Only 5 of 33 London boroughs helped children stay fed during the holidays

Islington topped the league table for local authorities taking action on food poverty

As many as 28 London boroughs are letting school pupils go hungry during the holidays because they haven’t invested in services that tackle food poverty.

The fifth London Food Poverty Profile report, which measures food poverty-busting efforts in the capital each year, showed that work across the capital to sustain “vital lifelines” like holiday hunger provisions and meals-on-wheels has been poor in most areas.

Only five boroughs out of 33 funded holiday clubs and other services that plugged the gap left by the loss of free school dinners for low-income families during the holidays, while just six were supporting elderly and housebound people with meals on wheels services.

The report also measured each borough’s promotion of Healthy Start vouchers and the Unicef UK ‘s breastfeeding initiative, where there has been significant improvement.

Between April 2018 and March 2019 the Trussell Trust handed out 166,512 parcels in London, making the city the third highest in volume of emergency food received. Earlier research showed that nearly two million Londoners – around 400,000 under-16s – struggle to afford enough to eat.

The report was released by alliance for better food Sustain and the London Food Poverty Campaign (LFPC), backed by the Trust for London and Mayor of London.

Lailah Nesbitt-Ahmed, coordinator of the LFPC, said there have been “some improvements” in the approach to tackling food poverty, but that it remains a serious issue in the capital.

She added: “This must serve as a stark reminder that a lot of Londoners lack the resources to meet their basic human needs. Nobody should have to go to bed hungry, and London councils can do much more to prevent this.”

Researchers produced a league table which showed Islington, Croydon and Southwark were doing the most to fight food poverty in their areas.

Several boroughs, including Westminster, Kensington and Chelsea and Ealing did not respond to the survey. Of those that did, Wandsworth, Richmond upon Thames and Barking and Dagenham proved to be making the least progress.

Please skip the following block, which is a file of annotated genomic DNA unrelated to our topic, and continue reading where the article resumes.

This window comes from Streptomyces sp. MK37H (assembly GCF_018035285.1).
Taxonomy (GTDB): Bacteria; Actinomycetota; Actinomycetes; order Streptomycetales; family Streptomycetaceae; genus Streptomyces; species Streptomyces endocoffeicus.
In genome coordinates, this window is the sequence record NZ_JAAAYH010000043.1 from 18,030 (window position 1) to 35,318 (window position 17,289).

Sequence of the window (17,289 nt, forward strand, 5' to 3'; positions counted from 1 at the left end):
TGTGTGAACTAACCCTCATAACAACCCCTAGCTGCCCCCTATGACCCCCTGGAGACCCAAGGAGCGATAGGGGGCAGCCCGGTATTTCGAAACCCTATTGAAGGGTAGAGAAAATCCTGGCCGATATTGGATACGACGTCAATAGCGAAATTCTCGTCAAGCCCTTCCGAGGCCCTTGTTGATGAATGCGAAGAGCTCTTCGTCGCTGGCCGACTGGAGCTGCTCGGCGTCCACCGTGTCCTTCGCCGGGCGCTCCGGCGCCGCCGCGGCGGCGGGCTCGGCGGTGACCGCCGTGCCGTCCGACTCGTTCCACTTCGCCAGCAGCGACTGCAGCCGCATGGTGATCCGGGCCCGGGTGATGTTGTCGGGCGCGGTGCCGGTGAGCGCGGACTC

Campaigners behind the report called for borough leaders to take action on worsening poverty with a list of recommendations including affordable childcare, council tax cuts for low-income residents and improve breakfast clubs.


The Big Issue magazine is a social enterprise, a business that reinvests its profits in helping others who are homeless, at risk of homelessness, or whose lives are blighted by poverty.

Meanwhile, experts at Robert Gordon University in Aberdeen have released a concerning study that sets out the impact food poverty has on the long-term health of people in Scotland.

The research, carried out in conjunction with Community Food Initiatives North East, showed that most people who have to rely on food banks have three or more serious health conditions, dubbed an “economic vulnerability” health risk that GPs must be aware of.

Principle investigator Flora Douglas said: “People’s capability to self-care is being undermined by food insecurity in Scotland.

“The individuals we interviewed have in-depth knowledge of the diet they need to follow. They just couldn’t afford to do so, even if they were in work.

“Most of our participants reported eating just one meal per day or going for several days without food, opting instead to put food on the table for their dependents or to pay bills.”

The Trussell Trust distributed 210,605 emergency food parcels across its 50 foodbanks in Scotland between 2018 and 2019.